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Judith Knelman was a journalist, teacher and academic who artfully combined these different disciplines. Her 1998 book Twisting in the Wind: The Murderess and the English Press, set a new standard in Canada for interdisciplinary work.

Courtesy of the Family

Judith Knelman, who died on Oct. 9, at 81, was a journalist, teacher and academic who artfully combined these disciplines. Her 1998 book, Twisting in the Wind: The Murderess and the English Press, set a new standard in Canada for interdisciplinary work.

“Her book was groundbreaking in many ways,” said Romayne Smith Fullerton, who taught with Ms. Knelman at the University of Western Ontario. Toward the end of Ms. Knelman’s time at Western, the journalism department merged with library sciences to become the Faculty of Information and Media Studies. “The new direction of the faculty was to be interdisciplinary. Judith was already ahead of that curve.”

Ms. Knelman researched her book by mining newspaper archives during summer trips to Britain. She discovered that a surprisingly high number of women committed murder in 19th-century England and analyzed their treatment by the press. “She was doing work that no one had done in that area, no one talked about,” Ms. Smith Fullerton said. Subsequently, academics frequently cited the book in their own work on women, crime and media portrayals.

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Her work in academic journals covered class and gender bias in Victorian newspapers, the amendment to the Sale of Arsenic Bill of 1851 in England (which related to female murderers, who often used poison), the Victorian marriage market and the Victorian invention of the diagnosis of “nervous debility” in women.

Ms. Knelman also maintained a freelance journalism career, contributing to Chatelaine, the Toronto Star and other publications. In 1997, she wrote a heartfelt piece about her mother and Eaton’s for The Globe and Mail. For the University of Toronto Quarterly, in 1999, she criticized Margaret Atwood’s understanding of murder and servant women in Alias Grace.

“She had an incredible intellect, and a real flexibility. She was able to change from an academic style of writing to a more journalistic one,” Ms. Smith Fullerton said.

Judith Knelman was born on April 30, 1939, in Winnipeg to parents John and Marion. The family had a cottage in Gimli and a day camp organized by the parents launched a newspaper, written by the kids, called the Gimli Amateur. By the age of 10 or so, Judy – as she was known by her Winnipeg friends and relatives – was writing movie reviews and news stories, as did her younger brother, Martin, who also became a writer. She edited the yearbook in high school, and later got a summer job on the copy desk at the Winnipeg Free Press. There she met editor Joe Gelmon.

Ms. Knelman studied education at the University of Manitoba. She and Mr. Gelmon married in 1958 and she graduated the following year. In 1960, they moved to Toronto, where he had a job at The Globe and Mail.

After the birth of their two sons, Tom and John, Ms. Knelman did some teaching, and took literature courses at the University of Toronto, receiving an honours BA in 1967. “I found I was actually pretty good at literature. My education wasn’t done,” she told her nephew, Joshua Knelman, during a long conversation they had before her death.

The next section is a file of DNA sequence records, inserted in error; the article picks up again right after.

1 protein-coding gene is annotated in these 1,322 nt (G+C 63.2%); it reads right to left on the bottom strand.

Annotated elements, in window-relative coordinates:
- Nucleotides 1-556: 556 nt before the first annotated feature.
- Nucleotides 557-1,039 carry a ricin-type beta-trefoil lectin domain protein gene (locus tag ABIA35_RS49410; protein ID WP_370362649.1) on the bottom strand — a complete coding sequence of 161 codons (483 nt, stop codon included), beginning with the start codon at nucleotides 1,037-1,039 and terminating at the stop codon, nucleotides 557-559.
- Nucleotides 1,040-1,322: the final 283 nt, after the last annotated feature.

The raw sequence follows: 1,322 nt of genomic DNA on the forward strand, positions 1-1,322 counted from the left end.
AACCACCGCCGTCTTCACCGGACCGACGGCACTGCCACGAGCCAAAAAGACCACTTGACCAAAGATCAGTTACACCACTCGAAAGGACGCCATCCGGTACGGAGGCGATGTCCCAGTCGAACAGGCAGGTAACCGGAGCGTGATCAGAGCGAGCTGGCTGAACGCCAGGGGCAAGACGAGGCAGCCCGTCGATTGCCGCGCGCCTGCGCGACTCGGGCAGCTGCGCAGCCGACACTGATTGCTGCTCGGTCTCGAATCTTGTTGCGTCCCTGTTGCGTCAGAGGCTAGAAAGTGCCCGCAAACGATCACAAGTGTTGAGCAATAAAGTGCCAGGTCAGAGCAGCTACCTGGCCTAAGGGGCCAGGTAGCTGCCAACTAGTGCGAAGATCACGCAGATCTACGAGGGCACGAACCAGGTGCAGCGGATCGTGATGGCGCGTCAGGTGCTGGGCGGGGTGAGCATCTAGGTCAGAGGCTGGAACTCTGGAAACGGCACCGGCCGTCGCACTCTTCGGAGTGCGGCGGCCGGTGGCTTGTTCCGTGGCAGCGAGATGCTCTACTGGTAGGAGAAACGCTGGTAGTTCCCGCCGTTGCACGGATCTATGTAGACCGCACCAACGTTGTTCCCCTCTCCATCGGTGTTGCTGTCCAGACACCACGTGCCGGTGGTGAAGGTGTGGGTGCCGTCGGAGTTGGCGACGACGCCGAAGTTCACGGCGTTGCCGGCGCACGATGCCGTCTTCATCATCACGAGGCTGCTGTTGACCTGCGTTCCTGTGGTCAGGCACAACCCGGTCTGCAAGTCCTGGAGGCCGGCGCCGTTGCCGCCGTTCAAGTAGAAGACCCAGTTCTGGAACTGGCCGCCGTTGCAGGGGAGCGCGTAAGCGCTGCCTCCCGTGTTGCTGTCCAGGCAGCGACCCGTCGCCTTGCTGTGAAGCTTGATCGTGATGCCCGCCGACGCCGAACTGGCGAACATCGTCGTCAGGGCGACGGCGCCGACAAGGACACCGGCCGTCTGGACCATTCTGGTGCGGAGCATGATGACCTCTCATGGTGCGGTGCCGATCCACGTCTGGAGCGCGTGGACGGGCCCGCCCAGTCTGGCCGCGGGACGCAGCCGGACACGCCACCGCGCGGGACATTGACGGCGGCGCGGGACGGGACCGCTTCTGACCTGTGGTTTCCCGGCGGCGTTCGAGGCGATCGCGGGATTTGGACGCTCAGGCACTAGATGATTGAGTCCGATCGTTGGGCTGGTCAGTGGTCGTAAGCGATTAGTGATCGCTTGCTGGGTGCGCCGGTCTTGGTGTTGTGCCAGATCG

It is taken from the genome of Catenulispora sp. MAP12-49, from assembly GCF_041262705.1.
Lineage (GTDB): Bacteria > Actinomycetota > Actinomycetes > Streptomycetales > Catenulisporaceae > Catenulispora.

She and Mr. Gelmon divorced in 1973 and she embarked in a PhD, which she finished in 1978, juggling parenting and school and work at the writing centres at U of T and York University. After she finished her degree, Ms. Knelman taught for a year at Bishop’s University in Quebec. Then she returned to Toronto to work for The Globe’s newly launched real estate and food section.

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That job led to working for the University of Toronto Bulletin during the 1980s. In 1989, Western was looking for a journalism professor, ideally one with a PhD. Ms. Knelman, with her unusual career path, was a perfect fit.

Ms. Knelman flourished at Western, where she was known for her journalism expertise and teaching skill. Former student Holly Lake recalls writing her first feature for her. “I can’t recall how many times she sent it to back to me asking for details to bring the story to life,” said Ms. Lake, who recalls Ms. Knelman’s patience. “To this day, no matter what I’m writing about, I’m always looking for the part of the story that will make it resonate with people, to get the colour around the characters.”

When Ms. Knelman retired in 1999, she returned to Toronto and continued to do freelance writing. She loved theatre and movies, and was known for her excellent cooking.

“She was sharp and tough, and plain in terms of her ability to tell you exactly what she was thinking. She was so honest,” Joshua Knelman said. She also had a wicked sense of humour. Ms. Smith Fullerton recalls her friend leaving her book on murderesses open to particularly salacious passages when she would bring a new date home. “She’d go in the kitchen to make a cup of tea and see how they’d react. If [her date was] afraid of her, she’d figure there were more fish in the sea.”

Ms. Knelman, who was diagnosed with pancreatic cancer in March, leaves her brother, Martin; son John; nephew, Joshua; niece, Sara; and grand-nephew, Leonard Weeden. She was predeceased by her son Tom.

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